How to Create Content at Every Step of the Customer Journey Hero Image

September 18, 2018

Filed under: Knowledge

How to Create Content at Every Step of the Customer Journey

By Cali Pitchel Schmidt, creative director

In our increasingly connected world, there are more touchpoints with your customer than ever before—both online and off. Over 20 years ago, in The One to One Future, Don Peppers and Martha Rogers predicted that it’d be “possible to remember relationships with individual customers—sometimes millions of them—at one time, just as shop owners and craftspeople did with their few hundred customers 150 years ago."

They couldn’t have imagined how right they’d be—we are now more connected than ever before. But in a digital world where attention is at its scarcest, how do you build those relationships with your customers?

One way to build those relationships is to create more personalized, one-to-one experiences with customers through content. Gone are the days, however, of the one-size-fits-all marketing strategy. Lana K. Moore, executive editor at MarTechExec, says "Content marketing is about so much more than just making content…it's about providing value to the right customers, when, where and how they need it.” You have to create value for customers and anticipate their needs with a variety of content—from email campaigns and Pinterest pins to Instagram stories and display ads—at every step of their journey.

Another way to talk about creating the right content at the right time for the right people is known as customer journey mapping—mapping because you effectively “map” the critical path from awareness to bond (or enjoyment) with different pieces of content at each stage in a customer’s path to conversion. Not only does this process help the business identify and relieve points of friction in their customer’s path, it also ensures a consistency and intentionality around the customer’s experience with the brand.

Know thy audience

The first place to start when creating content for each step of the customer journey is this: know and be specific about who you serve. It’s essential to understand who they are, how they think, what problems they have, and how and where they usually find a solution to those problems.

We recommend creating user personas, layering qualitative data with the quantitative data you collect on your existing customers. (Oh, and if you’re not collecting that data—you should be. You need to know how customers get to your site and what they do once they arrive.) This data gives you a more holistic understanding of the customer—and allows you to serve your customers by providing value and removing friction—so you can reach them with the right content, in the right places, at the right time.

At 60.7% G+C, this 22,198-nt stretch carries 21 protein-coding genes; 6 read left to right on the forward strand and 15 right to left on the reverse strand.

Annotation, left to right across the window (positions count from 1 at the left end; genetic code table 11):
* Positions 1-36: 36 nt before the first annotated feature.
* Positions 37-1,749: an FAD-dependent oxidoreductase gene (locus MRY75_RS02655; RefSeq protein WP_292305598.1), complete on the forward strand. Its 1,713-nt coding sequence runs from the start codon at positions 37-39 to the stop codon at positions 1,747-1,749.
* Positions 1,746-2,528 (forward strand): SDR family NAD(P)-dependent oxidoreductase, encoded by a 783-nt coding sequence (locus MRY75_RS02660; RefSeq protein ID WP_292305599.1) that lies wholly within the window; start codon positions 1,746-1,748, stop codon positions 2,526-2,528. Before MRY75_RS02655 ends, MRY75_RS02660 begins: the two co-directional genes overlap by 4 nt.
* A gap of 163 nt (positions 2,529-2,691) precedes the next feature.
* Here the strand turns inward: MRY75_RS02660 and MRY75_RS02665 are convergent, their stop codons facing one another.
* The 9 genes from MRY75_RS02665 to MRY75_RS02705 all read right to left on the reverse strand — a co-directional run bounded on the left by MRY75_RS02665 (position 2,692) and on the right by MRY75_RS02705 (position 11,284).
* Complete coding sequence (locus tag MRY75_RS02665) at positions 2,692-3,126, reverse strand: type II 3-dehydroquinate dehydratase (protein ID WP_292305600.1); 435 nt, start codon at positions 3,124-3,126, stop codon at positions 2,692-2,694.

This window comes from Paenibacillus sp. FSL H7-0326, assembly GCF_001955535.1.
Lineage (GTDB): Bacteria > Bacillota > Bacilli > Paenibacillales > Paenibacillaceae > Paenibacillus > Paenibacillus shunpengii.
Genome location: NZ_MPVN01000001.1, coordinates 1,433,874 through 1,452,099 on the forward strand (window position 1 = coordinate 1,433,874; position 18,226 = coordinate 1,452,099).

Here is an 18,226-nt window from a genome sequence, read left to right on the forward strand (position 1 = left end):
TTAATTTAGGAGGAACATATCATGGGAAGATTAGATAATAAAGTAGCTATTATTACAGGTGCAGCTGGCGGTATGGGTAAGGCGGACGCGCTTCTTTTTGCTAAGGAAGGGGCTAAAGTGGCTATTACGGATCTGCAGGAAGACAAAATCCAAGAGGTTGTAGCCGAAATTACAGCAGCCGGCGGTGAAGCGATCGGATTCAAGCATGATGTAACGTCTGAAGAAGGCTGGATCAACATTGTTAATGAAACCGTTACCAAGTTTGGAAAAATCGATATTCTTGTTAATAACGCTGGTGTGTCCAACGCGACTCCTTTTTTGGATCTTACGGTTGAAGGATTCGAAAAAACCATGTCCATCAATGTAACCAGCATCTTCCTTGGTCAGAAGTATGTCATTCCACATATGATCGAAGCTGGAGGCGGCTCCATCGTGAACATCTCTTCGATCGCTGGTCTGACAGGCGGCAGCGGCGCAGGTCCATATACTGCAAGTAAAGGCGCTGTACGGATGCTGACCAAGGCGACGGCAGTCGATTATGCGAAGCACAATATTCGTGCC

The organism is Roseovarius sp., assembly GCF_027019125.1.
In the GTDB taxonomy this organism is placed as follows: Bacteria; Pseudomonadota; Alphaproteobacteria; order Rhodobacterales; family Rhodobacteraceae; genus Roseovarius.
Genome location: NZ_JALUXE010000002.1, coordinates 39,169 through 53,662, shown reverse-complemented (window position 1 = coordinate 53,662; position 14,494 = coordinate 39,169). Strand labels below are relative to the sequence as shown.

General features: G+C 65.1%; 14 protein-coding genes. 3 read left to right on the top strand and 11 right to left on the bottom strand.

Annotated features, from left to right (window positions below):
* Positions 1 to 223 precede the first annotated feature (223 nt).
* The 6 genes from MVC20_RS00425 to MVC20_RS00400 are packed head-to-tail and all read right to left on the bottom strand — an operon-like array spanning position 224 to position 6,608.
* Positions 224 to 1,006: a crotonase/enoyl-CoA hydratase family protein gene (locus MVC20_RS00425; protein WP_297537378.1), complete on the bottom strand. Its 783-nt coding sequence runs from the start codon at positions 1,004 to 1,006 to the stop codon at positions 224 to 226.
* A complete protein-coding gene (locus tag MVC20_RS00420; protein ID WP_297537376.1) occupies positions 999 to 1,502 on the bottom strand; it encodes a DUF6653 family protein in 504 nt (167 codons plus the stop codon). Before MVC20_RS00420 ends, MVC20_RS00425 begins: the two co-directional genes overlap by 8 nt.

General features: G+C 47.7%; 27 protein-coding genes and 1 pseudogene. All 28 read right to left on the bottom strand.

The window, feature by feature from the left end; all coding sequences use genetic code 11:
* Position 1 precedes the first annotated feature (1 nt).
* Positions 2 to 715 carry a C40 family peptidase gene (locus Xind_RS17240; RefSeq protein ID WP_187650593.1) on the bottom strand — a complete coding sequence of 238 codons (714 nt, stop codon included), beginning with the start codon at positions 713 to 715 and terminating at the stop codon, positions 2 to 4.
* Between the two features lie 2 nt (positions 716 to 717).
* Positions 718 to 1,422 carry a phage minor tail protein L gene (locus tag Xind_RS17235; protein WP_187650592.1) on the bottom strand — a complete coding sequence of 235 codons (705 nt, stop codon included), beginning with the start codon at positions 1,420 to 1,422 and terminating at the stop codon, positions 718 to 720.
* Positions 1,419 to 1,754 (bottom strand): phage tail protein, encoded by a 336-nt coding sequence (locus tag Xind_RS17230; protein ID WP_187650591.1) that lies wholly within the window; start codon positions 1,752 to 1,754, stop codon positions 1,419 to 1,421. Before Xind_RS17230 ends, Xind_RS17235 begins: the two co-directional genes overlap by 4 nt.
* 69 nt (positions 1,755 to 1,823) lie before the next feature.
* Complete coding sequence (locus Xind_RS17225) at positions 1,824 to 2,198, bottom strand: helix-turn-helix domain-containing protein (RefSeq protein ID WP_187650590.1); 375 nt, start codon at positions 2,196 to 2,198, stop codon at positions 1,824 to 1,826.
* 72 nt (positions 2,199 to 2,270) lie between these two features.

The five stages of the customer journey

The customer journey—how people move from initially considering a product or service to purchasing it and then bonding with the brand, according to David Edelman in “Branding in the Digital Age”—is comprised of five stages: awareness, consideration, evaluation, decision (or purchase), and loyalty. We’ll use these five stages as the framework for understanding the how, when, and what of customer journey content marketing.

Stage 1: Awareness

Awareness starts the moment the customer recognizes their need or want. The activity most often associated with the awareness stage is research—the customer knows they have a problem, and they’re starting their search for a solution. Think about your own behavior. If you’re looking for a new bed frame, what do you do? Start a Google search. Create a Pinterest board. Browse Instagram.

What kind of content would you want to see at the awareness stage? So often as marketers, we forget that we, too, are consumers. Creating awareness content—like blog posts, videos, and infographics—should be all about value and education. There’s no guarantee that they’ll buy from you, but if you’re providing valuable content that speaks to their needs, they may “journey” onto the next stage: consideration.

Stage 2: Consideration

During awareness, the consumer is collecting brands to choose from. There is competition here. If you were doing research on a new mattress, for example, you’d likely consider your local mattress store, Casper, Tuft & Needle, and some of the newcomers, like Leesa and Purple.